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Judith Siegmund: Which “Aesthetics of the Commons”?
Which “Aesthetics of the Commons”?
(p. 81 – 97)

Judith Siegmund

Which “Aesthetics of the Commons”?

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  • art
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  • digital culture
  • aesthetics
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Judith Siegmund

is Professor of Contemporary Aesthetics at the State University of Music and Performing Arts, Stuttgart. There she is, together with others, creating the “Campus Gegenwart.” She comes from the fields of philosophy and the visual arts and was Assistant Professor for Theory of Design/ Aesthetic Theory and Gender Theory at the Berlin University of the Arts from 2011 to 2018, where she instigated the research project “Autonomy and Functionalization.” Among her books are Die Evidenz der Kunst (2007), Zweck und Zweckfreiheit. Zum Funktionswandel der Künste im 21. Jahrhundert (2019). She is co-editor of the series Ästhetiken X.O—Zeitgenössiche Konturen ästhetischen Denkens.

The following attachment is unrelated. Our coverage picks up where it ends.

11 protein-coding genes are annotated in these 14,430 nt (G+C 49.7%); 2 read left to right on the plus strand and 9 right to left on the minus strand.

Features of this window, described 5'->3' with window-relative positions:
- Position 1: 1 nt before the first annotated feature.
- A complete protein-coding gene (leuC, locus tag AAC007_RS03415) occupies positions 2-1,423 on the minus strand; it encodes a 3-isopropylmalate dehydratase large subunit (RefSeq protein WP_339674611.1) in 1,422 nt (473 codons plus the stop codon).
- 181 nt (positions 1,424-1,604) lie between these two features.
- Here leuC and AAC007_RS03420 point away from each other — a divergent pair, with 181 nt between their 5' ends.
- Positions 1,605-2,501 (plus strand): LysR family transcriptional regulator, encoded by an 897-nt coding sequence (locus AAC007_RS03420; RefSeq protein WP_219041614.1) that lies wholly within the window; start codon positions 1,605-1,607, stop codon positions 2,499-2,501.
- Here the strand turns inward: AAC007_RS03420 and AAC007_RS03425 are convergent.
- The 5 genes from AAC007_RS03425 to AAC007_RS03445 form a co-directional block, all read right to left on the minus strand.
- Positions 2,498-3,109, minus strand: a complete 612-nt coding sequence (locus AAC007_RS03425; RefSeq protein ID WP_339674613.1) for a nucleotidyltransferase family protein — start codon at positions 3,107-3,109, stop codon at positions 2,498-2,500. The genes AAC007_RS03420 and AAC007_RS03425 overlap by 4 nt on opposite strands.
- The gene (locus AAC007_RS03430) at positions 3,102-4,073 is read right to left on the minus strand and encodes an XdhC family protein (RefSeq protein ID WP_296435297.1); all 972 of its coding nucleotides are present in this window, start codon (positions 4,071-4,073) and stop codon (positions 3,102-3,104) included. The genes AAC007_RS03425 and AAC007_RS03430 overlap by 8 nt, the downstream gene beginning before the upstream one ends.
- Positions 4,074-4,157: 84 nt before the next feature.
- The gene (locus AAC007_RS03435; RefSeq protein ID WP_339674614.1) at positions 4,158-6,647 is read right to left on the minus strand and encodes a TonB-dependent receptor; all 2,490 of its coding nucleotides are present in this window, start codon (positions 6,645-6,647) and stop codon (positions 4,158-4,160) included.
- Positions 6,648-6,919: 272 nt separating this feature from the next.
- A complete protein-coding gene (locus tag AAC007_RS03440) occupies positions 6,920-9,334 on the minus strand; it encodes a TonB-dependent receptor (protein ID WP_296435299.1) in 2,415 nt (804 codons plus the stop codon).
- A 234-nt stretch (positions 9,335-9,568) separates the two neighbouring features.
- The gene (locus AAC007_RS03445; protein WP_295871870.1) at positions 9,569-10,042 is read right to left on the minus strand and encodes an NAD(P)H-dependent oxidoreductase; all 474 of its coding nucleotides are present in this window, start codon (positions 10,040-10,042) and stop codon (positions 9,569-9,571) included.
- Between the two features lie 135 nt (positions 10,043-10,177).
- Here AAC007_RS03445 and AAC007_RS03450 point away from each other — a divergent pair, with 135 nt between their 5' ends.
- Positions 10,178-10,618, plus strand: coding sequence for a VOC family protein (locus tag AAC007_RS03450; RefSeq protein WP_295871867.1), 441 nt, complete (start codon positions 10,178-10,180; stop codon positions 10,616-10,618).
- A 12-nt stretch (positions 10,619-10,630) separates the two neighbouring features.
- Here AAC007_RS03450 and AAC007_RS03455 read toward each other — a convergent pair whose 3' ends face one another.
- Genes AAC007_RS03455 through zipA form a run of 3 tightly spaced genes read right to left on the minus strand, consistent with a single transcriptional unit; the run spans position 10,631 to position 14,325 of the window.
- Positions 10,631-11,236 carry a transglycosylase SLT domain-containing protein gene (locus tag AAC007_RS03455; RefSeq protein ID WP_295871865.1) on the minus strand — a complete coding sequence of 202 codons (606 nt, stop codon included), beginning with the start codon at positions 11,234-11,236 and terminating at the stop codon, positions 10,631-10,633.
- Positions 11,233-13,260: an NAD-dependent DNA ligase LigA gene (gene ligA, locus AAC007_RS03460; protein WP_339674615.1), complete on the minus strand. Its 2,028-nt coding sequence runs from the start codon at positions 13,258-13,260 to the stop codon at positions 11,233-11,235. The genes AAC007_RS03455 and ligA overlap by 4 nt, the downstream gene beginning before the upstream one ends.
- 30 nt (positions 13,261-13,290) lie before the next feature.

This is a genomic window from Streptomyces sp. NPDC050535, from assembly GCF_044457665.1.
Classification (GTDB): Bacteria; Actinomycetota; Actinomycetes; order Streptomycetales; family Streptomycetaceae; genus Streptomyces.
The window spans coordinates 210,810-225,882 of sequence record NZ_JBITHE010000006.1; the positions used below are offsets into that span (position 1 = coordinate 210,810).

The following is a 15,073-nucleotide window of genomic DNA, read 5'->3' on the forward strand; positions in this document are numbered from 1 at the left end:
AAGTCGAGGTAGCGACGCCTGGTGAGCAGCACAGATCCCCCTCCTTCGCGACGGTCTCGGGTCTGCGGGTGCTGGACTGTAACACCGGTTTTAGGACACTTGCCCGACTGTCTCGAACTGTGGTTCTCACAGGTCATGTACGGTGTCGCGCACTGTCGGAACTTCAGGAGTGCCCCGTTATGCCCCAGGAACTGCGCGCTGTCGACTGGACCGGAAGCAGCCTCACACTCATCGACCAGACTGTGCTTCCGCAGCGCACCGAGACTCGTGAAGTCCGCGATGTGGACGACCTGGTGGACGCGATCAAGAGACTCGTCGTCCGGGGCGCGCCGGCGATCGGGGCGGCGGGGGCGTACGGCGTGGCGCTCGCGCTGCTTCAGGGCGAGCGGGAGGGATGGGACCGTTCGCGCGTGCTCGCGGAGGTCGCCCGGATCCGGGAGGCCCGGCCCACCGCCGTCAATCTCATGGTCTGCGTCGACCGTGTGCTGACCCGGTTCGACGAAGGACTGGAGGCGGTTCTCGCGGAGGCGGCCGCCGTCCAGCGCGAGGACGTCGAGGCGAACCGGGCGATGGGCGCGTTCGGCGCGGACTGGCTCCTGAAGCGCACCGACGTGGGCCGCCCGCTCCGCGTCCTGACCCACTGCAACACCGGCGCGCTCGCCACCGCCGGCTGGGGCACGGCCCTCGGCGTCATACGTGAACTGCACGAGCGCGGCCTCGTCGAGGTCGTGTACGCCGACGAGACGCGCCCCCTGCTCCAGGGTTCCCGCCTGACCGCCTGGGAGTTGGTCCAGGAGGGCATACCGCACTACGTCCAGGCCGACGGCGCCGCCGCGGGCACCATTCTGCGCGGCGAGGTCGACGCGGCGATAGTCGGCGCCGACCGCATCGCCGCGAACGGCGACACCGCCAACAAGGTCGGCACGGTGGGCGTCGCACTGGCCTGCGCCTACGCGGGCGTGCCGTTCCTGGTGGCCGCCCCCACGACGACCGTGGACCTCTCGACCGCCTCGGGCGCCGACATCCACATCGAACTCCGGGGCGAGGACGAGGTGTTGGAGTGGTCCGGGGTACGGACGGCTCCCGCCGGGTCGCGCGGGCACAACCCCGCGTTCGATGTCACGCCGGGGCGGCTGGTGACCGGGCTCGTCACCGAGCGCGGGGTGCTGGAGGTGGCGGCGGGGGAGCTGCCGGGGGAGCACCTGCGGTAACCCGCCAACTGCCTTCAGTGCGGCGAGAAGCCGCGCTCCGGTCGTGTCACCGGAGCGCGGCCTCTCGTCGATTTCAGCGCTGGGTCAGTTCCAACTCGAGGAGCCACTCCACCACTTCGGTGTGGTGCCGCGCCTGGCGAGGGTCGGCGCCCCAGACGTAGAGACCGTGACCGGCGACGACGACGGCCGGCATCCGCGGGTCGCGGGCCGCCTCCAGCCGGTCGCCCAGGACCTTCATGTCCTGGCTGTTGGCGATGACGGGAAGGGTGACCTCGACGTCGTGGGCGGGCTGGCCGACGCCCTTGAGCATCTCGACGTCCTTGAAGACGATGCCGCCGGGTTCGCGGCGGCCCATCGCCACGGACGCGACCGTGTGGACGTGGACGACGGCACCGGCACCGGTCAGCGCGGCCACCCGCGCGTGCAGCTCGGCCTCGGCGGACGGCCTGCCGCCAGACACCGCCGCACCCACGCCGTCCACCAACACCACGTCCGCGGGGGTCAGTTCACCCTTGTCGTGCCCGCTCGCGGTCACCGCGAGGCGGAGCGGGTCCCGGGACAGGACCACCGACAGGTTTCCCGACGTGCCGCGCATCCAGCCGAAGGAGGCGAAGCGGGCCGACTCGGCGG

Other texts by Judith Siegmund for DIAPHANES
  • Formieren/Arrangieren

    In: Jens Badura (ed.), Selma Dubach (ed.), Anke Haarmann (ed.), Dieter Mersch (ed.), Anton Rey (ed.), Christoph Schenker (ed.), Germán Toro Pérez (ed.), Künstlerische Forschung. Ein Handbuch

Shusha Niederberger (ed.), Cornelia Sollfrank (ed.), ...: Aesthetics of the Commons

What do a feminist server, an art space located in a public park in North London, a ‘pirate’ library of high cultural value yet dubious legal status, and an art school that emphasizes collectivity have in common? They all demonstrate that art can play an important role in imagining and producing a real quite different from what is currently hegemonic; that art has the possibility to not only envision or proclaim ideas in theory, but also to realize them materially.

Aesthetics of the Commons examines a series of artistic and cultural projects—drawn from what can loosely be called the (post)digital—that take up this challenge in different ways. What unites them, however, is that they all have a ‘double character.’ They are art in the sense that they place themselves in relation to (Western) cultural and art systems, developing discursive and aesthetic positions, but, at the same time, they are ‘operational’ in that they create recursive environments and freely available resources whose uses exceed these systems. The first aspect raises questions about the kind of aesthetics that are being embodied, the second creates a relation to the larger concept of the ‘commons.’ In Aesthetics of the Commons, the commons are understood not as a fixed set of principles that need to be adhered to in order to fit a definition, but instead as a ‘thinking tool’—in other words, the book’s interest lies in what can be made visible by applying the framework of the commons as a heuristic device.